WordPress SMTP: the easy way

Wordpress and SMTP

SMTP on WordPress without a third-party plugin

Getting WordPress to send email using SMTP is not standard with the default installation and typically requires the use of the WP Mail SMTP plugin from the WordPress Plugin Repository. In this quick tutorial, I want to show you a workaround that will allow you to use almost any SMTP service (some additional steps are required for GMail).

Determine Implementation Method

The first step is to determine if you want to implement this as part of your [child] theme or using a customized Must Use Plugin (mu-plugin). When I implement this, I typically create a mu-plugin file so that IF the theme is switched, the code is will still remain operational.

The Code

 * SMTP Mailer Configuration
 * @package           SMTP Mailer
 * @author            Charles Pelkey
 * @copyright         2020 C.P. Web Designs
 * @license           GPL-2.0-or-later
 * @wordpress-plugin
 * Plugin Name:       SMTP Mailer
 * Plugin URI:        https://www.cp-webdesigns.com/
 * Description:       This plugin configures WP to use GMAIL or other defined SMTP service over SSL/TLS
 * Version:           1.5
 * Requires at least: 5.0
 * Requires PHP:      7.1
 * Author:            Charles Pelkey
 * Author URI:        https://www.cp-webdesigns.com
 * Text Domain:       cpwd-smtp-mailer
 * License:           GPL v2 or later
 * License URI:       http://www.gnu.org/licenses/gpl-2.0.txt
defined( 'ABSPATH' ) or die();
// SMTP email settings
define( 'SMTP_AUTH',	true ); // Use SMTP authentication (true|false)
define( 'SMTP_FROM',	'name@domain.com' ); // SMTP From email address
define( 'SMTP_HOST',	'smtp.service.com' ); // The hostname of the mail server
define( 'SMTP_NAME',    'FROM NAME' ); //  Business From Name
define( 'SMTP_PASSWD',	'smtp_passwd' ); // Password to use for SMTP authentication
define( 'SMTP_PORT',	'465' ); // SMTP port number - likely to be 25, 465 or 587
define( 'SMTP_SECURE',	'ssl' ); // Encryption system to use - ssl or tls
define( 'SMTP_USER',	'user@domain.com' );	// Username to use for SMTP authentication
// Initialize the Mailer Settings
function smtp_mailer_setup( $phpmailer ) {
    if ( ( ! defined( 'SMTP_HOST' ) || empty( SMTP_HOST ) ) || ( ! defined( 'SMTP_USER' ) || empty( SMTP_USER ) ) || ( ! defined( 'SMTP_PASSWD' ) || empty( SMTP_PASSWD ) ) ) return;
    $phpmailer->Host = SMTP_HOST;  
    $phpmailer->SMTPAuth = SMTP_AUTH;
    $phpmailer->Port = SMTP_PORT;
    $phpmailer->Username = SMTP_USER;
    $phpmailer->Password = SMTP_PASSWD;
    $phpmailer->SMTPSecure = SMTP_SECURE;
    $phpmailer->From = SMTP_FROM;
    $phpmailer->FromName = SMTP_NAME;
add_action( 'phpmailer_init', 'smtp_mailer_setup' );
// Log Mailer Errors
function smtp_mailer_error( $wp_error ) {
    $mail_log = dirname( __FILE__, 2 ) . '/mailer-errors.log';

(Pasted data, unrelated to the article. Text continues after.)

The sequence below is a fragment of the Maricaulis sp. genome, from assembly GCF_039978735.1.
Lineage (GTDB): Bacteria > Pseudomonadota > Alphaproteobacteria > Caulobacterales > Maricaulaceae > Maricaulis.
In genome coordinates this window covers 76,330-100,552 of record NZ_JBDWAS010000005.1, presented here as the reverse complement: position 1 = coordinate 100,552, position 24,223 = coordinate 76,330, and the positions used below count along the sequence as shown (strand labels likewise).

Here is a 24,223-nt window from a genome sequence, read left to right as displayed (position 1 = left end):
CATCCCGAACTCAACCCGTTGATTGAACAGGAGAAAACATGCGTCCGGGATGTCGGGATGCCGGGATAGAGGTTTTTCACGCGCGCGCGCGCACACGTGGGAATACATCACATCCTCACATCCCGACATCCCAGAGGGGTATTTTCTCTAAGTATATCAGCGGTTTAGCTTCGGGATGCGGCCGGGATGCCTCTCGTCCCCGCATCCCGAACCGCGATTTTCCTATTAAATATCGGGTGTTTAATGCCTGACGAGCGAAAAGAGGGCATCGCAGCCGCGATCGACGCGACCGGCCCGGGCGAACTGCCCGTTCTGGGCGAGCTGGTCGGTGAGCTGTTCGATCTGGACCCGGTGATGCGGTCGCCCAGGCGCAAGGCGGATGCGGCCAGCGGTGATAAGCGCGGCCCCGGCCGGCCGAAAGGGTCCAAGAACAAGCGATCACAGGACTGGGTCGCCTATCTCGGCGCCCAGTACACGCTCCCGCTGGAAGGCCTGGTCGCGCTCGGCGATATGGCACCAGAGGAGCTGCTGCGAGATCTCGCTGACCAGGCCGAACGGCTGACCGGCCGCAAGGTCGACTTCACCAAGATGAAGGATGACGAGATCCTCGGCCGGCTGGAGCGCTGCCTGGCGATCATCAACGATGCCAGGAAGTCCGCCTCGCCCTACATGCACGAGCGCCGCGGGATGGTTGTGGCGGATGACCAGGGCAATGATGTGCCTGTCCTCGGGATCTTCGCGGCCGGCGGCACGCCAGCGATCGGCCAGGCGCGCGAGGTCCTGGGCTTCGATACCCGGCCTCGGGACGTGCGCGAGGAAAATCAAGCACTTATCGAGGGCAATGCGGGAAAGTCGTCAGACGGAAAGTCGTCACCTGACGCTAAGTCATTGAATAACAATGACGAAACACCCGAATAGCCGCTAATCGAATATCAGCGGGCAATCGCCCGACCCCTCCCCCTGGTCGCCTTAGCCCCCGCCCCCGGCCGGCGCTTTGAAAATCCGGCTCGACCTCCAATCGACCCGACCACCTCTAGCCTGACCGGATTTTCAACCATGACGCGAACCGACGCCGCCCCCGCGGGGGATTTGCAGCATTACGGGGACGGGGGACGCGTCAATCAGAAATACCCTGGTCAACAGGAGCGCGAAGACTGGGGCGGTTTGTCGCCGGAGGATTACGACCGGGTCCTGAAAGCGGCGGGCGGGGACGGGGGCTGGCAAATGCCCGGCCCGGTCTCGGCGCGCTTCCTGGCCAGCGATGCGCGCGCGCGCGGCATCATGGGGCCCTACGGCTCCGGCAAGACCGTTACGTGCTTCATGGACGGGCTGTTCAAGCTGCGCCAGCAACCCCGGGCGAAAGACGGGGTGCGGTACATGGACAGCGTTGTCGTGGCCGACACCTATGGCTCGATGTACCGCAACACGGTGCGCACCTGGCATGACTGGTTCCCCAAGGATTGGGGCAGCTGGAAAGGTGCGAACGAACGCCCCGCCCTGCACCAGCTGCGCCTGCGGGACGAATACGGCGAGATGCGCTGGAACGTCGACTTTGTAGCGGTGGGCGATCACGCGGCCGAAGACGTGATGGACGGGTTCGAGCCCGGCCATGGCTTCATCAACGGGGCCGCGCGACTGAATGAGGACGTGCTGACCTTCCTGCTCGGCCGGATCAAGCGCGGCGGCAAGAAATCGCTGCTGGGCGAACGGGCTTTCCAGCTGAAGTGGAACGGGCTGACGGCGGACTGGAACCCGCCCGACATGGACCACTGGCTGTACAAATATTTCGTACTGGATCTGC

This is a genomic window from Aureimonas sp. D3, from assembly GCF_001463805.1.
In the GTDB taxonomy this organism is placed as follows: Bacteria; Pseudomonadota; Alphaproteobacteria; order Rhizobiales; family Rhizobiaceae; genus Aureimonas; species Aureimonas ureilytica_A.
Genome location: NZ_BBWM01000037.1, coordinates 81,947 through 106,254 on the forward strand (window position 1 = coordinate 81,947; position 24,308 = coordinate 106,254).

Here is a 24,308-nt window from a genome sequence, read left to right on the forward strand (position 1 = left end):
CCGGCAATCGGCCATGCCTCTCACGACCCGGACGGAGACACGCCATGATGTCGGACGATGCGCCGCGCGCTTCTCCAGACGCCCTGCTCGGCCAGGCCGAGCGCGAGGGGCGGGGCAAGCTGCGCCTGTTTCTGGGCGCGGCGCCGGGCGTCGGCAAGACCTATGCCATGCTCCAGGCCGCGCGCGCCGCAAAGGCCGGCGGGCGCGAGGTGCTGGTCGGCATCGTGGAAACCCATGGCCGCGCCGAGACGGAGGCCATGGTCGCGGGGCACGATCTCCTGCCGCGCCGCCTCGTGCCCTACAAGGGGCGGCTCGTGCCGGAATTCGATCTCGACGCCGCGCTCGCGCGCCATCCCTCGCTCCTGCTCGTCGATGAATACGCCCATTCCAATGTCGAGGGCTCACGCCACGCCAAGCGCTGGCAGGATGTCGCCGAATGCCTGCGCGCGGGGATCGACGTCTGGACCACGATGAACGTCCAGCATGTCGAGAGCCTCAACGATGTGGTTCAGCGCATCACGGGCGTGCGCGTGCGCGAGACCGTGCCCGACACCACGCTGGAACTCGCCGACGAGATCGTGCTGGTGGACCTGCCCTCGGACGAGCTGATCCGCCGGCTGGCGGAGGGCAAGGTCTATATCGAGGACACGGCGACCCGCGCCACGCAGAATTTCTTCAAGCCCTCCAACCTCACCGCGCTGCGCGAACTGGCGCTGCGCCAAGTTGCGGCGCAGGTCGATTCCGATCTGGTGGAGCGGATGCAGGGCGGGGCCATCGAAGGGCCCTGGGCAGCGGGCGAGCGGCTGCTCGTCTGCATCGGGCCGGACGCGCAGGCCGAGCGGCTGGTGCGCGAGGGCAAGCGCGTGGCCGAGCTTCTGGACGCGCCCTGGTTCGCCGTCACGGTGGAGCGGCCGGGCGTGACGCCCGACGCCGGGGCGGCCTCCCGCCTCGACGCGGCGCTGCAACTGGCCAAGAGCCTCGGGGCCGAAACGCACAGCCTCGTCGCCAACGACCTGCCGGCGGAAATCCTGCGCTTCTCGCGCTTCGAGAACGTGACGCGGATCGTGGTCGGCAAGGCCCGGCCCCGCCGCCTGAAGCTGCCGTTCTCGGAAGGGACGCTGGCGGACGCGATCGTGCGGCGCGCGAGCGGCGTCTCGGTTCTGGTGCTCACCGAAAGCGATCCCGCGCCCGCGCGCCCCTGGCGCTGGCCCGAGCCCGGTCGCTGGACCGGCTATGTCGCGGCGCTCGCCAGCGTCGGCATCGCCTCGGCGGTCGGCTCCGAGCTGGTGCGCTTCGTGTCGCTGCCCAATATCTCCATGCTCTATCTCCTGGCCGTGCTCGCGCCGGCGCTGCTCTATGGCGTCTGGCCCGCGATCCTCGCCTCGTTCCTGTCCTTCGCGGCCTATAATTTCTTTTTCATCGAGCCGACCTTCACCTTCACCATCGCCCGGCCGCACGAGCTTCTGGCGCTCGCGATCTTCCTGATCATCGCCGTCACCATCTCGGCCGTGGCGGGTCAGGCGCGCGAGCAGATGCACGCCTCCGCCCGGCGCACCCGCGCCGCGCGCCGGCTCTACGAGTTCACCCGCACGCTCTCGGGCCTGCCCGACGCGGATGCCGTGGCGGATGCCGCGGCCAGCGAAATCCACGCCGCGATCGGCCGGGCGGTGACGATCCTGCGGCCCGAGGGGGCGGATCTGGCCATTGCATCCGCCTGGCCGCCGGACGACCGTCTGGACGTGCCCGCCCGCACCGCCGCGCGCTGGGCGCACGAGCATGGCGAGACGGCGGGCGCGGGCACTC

error_log( 'Mailing Error (' . date( 'Y-m-d H:i:s' ) . '): ' . print_r( $wp_error, true ) . PHP_EOL, 3, $mail_log );
add_action( 'wp_mail_failed', 'smtp_mailer_error', 10, 1 );

Code Explanation and Discussion

In the code above, lines 28 through 35 setup CONSTANTS that will be used for connecting to your SMTP service and they should be pretty self-explanatory; however, I will cover them below just so there is no confusion:

  • SMTP_AUTH -> Enable authentication with the SMTP Server
  • SMTP_FROM -> This is the FROM email address that will be used when the email is sent
  • SMTP_HOST -> hostname or IP Address of the SMTP server
  • SMTP_NAME -> This is how the FROM NAME will be displayed in the email when sent
  • SMTP_USER and SMTP_PASSWD -> the username and password combination for authenticating with the server
  • SMTP_PORT and SMTP_SECURE -> port 465 and SSL are standard, alternatively you can use 587 and TLS (most services do not allow port 25 anymore due to security concerns)

Line 40 checks to make sure that SMTP_HOST, SMTP_USER and SMTP_PASSWD are defined and not empty, if they are than the function will not finish executing. This line can be expanded to include other required data (such as SMTP_PORT and SMTP_SECURE)

Lines 42 through 50 completes the setup with the phpmailer class that comes with WordPress.

The smtp_mailer_errors function (starting on line 55) appends any errors that phpmailer encounters to the file defined in the parent directory (in this examples it would create the file within the wp-content folder). You could hard-code a path (if desired) but if you ever migrate hosts, then the path will more than likely not work.

Implement the code

First, if you chose to add this to your [child] theme, I recommend placing lines 28 through 35 in the wp-config.php file, but you can simply place them at the top of your functions.php file if you prefer.

Second, copy the two functions and their corresponding add_action lines into your functions.php file.

To implement as a must use plugin [preferred method], check your WordPress wp-content folder for a sub-folder called ‘mu-plugins’… if this does not exist, create it…. second create a file name smtp-mailer.php and copy the enire contents from the code block (above) into that file and be sure to enter your SMTP settings where they belong.

Bonus: GMAIL

Are you using GMAIL? Check to see if you have the option of enabling “less secure apps” [Google Workspace or Google Cloud Identity customers can still use this as of May 30th, 2022]. If you qualify to use this option, enable it for the account you want to use with this plugin file….

if “less secure apps” is not an option for your account, check to see if you can create an “Application Password”. If you can, then set an application password and use that as the SMTP_PASSWD constant.

Read More from google on less secure apps and application passwords

Once one of these two options are enabled, enter ‘smtp.gmail.com’ as the SMTP_HOST and use ‘465’ and ‘ssl’ as the SMTP_PORT and SMTP_SECURE respectively.

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